in this blog will be profitable, equal any corresponding indicated historical performance
level(s), be suitable for your portfolio or individual situation, or prove successful. Due
to various factors, including changing market conditions and/or applicable laws, the
content may no longer be reflective of current opinions or positions. Moreover, you
should not assume that any discussion or information contained in this blog serves as the
receipt of, or as a substitute for, personalized investment advice from BigFoot. To the
extent that a reader has any questions regarding the applicability of any specific issue
discussed above to his/her individual situation, he/she is encouraged to consult with the
professional advisor of his/her choosing. BigFoot is neither a law firm nor a certified
public accounting firm and no portion of the blog content should be construed as legal
or accounting advice. A copy of the BigFoot’s current written disclosure statement
discussing our advisory services and fees is available for review upon request.

Clawing Back Highs

With trade war rhetoric declining, markets are showing signs of consolidation and retrenchment.  The SPX appears to be setting up a strong support level at 2700 or so.  This bodes well for the bulls out there, as the setup shows signs the January highs could be taken out in the coming weeks.

At this point the SPX has climbed above both the 50, 100, and 200-day moving averages.  Small cap indexes have also started moving more aggressively to the up-side.  Both are good signs that the risk-on trade may be back in vogue.

The SPX 100-day moving average is actually higher than the 50-day.  If these two averages flip (with the 50 above the 100) that is a potential confirmation the markets are gearing to take out January high water markets.

Fingers crossed!

IMPORTANT DISCLOSURE INFORMATION

Please remember that past performance may not be indicative of future results. Different
types of investments involve varying degrees of risk, and there can be no assurance
that the future performance of any specific investment, investment strategy, or product
(including the investments and/or investment strategies recommended or undertaken by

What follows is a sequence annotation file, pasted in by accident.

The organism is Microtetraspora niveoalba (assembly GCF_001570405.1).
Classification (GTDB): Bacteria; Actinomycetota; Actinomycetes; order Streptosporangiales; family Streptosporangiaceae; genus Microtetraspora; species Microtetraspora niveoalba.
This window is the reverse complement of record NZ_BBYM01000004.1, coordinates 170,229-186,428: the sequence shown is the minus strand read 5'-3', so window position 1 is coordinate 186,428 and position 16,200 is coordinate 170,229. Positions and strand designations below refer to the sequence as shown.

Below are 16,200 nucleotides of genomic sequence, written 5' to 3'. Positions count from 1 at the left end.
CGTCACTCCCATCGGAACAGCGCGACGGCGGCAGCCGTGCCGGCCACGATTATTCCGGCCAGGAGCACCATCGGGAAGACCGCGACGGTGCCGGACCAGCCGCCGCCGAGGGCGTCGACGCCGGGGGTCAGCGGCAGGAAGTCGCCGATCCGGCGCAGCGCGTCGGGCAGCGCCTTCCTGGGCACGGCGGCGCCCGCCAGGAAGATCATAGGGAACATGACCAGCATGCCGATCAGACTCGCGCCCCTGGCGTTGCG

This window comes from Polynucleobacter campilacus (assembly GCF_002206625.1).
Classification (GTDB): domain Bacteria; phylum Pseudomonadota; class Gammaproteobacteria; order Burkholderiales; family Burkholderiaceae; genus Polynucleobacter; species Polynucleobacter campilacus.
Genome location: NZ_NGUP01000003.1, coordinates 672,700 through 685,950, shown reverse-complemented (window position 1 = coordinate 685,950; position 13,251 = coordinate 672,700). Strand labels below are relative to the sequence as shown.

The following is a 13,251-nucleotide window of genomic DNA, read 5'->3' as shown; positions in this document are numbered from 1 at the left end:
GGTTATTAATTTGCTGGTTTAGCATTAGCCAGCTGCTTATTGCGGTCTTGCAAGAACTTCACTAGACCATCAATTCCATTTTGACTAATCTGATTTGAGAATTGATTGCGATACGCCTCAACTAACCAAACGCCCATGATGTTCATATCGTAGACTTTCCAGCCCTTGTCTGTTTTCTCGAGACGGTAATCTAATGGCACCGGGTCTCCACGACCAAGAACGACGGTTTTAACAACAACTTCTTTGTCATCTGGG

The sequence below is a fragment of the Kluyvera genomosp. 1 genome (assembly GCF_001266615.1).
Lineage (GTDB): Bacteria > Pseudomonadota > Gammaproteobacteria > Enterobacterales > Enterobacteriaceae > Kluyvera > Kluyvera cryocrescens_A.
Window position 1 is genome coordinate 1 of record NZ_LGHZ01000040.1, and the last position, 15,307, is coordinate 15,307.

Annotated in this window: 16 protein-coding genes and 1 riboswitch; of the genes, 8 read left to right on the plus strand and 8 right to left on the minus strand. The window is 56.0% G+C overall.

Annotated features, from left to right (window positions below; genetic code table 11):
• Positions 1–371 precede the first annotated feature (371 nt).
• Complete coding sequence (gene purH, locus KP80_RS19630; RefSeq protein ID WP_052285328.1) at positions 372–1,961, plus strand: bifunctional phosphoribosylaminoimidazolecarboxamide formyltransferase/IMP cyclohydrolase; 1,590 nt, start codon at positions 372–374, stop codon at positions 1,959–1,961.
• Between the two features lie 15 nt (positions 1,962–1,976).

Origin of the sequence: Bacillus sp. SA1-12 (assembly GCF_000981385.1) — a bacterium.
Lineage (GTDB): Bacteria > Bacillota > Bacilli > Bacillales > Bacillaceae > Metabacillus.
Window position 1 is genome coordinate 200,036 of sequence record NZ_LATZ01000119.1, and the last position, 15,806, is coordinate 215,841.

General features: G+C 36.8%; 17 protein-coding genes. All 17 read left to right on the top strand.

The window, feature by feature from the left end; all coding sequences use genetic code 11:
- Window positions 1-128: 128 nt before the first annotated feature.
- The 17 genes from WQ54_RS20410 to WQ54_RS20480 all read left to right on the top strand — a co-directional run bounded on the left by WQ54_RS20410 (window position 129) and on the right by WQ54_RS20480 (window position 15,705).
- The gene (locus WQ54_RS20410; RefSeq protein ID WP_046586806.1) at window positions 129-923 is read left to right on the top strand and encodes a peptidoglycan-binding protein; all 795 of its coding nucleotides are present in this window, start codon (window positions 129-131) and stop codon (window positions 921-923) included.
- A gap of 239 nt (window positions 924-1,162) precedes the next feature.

BigFoot), or any non-investment related content, made reference to directly or indirectly
in this blog will be profitable, equal any corresponding indicated historical performance
level(s), be suitable for your portfolio or individual situation, or prove successful. Due
to various factors, including changing market conditions and/or applicable laws, the
content may no longer be reflective of current opinions or positions. Moreover, you
should not assume that any discussion or information contained in this blog serves as the
receipt of, or as a substitute for, personalized investment advice from BigFoot. To the
extent that a reader has any questions regarding the applicability of any specific issue
discussed above to his/her individual situation, he/she is encouraged to consult with the
professional advisor of his/her choosing. BigFoot is neither a law firm nor a certified
public accounting firm and no portion of the blog content should be construed as legal
or accounting advice. A copy of the BigFoot’s current written disclosure statement
discussing our advisory services and fees is available for review upon request.

 

Is the Bull Market Back On?

Last week may have been the break-out traders have been looking for as major indexes finished positive for the week.

After several months of correction it looks like the 200-day moving average for the SPX is likely to hold support.  It has been tested several times.  Each time a wave of buyers showed up.  This is classic correction/recovery territory for a bull market.

The recent push higher has driven the markets into a slightly over-bought situation, but this may not lead to a significant pull-back from here.  If the SPX were to pull back though, it support is likely to materialize at the 2700 level, or just below at the 50-day moving average.

The ‘set up’ right now appears to be one for the markets to move higher from here.  Last week’s move validated support and pushed through the psychological resistance level of 2700.  If this week finishes higher it’s likely the markets will continue grinding higher to re-test the January highs for the year.

Ironically, while the markets are showing ‘good news’ with things recovering, it appears to be the ‘bad news’ cycle that keeps things moving higher.  Too good and markets worry the Fed will change monetary policy.  Too bad and things are actually pretty bad.  But not good?  That seems to be the Goldilocks spot:  not good enough for the Fed to change, but not bad enough for money to move out of the markets.

Goofy times we live in.

IMPORTANT DISCLOSURE INFORMATION

Please remember that past performance may not be indicative of future results. Different
types of investments involve varying degrees of risk, and there can be no assurance
that the future performance of any specific investment, investment strategy, or product
(including the investments and/or investment strategies recommended or undertaken by
BigFoot), or any non-investment related content, made reference to directly or indirectly
in this blog will be profitable, equal any corresponding indicated historical performance
level(s), be suitable for your portfolio or individual situation, or prove successful. Due